Rachmaninov songs live at the Sheremetev Palace in February 2020 with Mariinsky soloists Natalia Evstafyeva and Yekaterina Shimanovich:
Below is the first and second half of a live concert in Oxford. It weaved together Tchaikovsky's Seasons with miniatures of the Russian avant garde. These are rarities by Arthur Lourie, Nikolai Roslavets and Andrei Volkonsky.
Tchaikovsky's Seasons are often dismissed as salon pieces, and even he called them 'pancakes'. If so, they must have been written for some extremely accomplished amateurs - they are deceptively simply! The avant garde pieces really illuminate how visionary Tchaikovsky was.
All too often we try to separate things into styles. We focus on differences, on some kind of idea of 'progress'. We forget too often how art often exists in dialogue with other art - dissolving the boundaries of time with which we try to constrain it.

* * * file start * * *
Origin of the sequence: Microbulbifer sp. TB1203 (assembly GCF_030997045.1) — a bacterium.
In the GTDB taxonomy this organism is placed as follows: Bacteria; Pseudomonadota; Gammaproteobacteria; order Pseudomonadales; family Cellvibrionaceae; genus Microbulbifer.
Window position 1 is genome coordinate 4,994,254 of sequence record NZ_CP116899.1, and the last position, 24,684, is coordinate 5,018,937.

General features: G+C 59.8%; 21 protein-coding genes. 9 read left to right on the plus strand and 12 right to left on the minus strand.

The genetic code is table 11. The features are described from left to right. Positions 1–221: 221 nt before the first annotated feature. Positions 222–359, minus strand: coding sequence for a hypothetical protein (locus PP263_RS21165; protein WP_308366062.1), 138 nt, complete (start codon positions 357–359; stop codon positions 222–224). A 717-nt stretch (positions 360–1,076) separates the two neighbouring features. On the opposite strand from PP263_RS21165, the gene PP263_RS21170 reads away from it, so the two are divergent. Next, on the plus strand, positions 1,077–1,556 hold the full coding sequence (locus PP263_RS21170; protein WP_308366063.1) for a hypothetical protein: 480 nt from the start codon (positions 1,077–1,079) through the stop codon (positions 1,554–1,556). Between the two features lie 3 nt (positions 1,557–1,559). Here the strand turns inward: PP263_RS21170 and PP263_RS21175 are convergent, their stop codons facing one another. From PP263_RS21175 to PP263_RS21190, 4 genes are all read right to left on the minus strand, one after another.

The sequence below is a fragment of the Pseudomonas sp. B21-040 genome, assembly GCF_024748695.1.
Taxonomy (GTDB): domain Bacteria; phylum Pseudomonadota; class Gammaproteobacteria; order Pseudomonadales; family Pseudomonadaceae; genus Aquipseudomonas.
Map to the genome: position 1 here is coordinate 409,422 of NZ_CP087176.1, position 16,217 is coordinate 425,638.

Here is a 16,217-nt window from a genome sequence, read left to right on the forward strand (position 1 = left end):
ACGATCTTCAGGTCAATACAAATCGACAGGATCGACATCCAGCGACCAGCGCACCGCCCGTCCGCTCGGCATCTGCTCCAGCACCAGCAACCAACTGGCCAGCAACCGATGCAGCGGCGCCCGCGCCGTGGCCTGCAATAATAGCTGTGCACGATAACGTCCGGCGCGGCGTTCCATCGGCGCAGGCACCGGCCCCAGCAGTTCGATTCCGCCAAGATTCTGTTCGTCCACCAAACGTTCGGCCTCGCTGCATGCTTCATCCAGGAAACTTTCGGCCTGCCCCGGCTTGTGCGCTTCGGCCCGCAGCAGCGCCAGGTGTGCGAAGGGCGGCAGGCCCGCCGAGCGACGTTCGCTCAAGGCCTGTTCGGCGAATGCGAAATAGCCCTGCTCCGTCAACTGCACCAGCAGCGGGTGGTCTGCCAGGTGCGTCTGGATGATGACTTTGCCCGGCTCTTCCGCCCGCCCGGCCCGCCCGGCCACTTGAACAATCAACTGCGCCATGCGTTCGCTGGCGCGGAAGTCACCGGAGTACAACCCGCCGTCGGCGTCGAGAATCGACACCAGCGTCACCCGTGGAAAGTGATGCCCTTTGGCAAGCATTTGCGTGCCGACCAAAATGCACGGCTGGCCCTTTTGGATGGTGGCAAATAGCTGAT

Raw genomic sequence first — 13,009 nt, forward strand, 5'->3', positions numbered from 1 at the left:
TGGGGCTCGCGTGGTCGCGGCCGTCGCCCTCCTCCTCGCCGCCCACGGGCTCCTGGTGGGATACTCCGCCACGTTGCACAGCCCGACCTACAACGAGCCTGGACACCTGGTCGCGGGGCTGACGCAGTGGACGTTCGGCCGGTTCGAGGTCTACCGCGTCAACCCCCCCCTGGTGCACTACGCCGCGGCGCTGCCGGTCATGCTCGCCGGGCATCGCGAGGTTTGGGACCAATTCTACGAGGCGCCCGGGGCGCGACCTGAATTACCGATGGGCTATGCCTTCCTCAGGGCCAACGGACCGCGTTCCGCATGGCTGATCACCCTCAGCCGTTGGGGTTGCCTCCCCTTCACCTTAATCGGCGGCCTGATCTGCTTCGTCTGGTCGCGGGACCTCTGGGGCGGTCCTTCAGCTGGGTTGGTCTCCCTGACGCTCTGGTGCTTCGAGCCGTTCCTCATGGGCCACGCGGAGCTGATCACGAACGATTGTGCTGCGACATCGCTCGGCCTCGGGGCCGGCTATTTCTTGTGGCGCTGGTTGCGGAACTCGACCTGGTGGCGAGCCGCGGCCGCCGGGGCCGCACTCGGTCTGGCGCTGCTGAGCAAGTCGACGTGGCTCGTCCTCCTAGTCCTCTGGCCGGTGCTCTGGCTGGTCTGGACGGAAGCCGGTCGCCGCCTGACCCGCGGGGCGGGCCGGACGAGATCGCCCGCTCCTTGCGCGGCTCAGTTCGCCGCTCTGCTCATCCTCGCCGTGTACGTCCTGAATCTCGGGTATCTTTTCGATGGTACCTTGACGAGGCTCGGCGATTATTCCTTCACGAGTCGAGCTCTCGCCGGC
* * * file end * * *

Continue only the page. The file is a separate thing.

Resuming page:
I was intrigued to put together a programme that put a spotlight on common motifs echoing between the Tchaikovsky and the avant garde pieces I put together. It inspired me to treat them as kindred spirits, rather than artistic creations separated by epochs.
Some of the distinct piano techniques in the Seasons for Change recital (above) were inspired by my work on Neuhaus and his attitude to the pedal. This is a clip of Beethoven's 'Tempest' Sonata in D minor Opus 31 no. 2. The recitative has a notoriously difficult pedal marking and this is a rather wonderful solution proposed by Heinrich Neuhaus - using the sympathetic resonance of the strings to create a warm halo of sound, or as Neuhaus would say 'the philosopher's voice rolling through the mountain peaks.'
Neuhaus's ideas about Beethoven and my own experiments with the Tchaikovsky Seasons found their outlet in my commercial recording of Mussorgsky's Pictures and an Exhibition and Tchaikovsky's Seasons. In the video below I hope to give you a bit of a sense of how this all came together.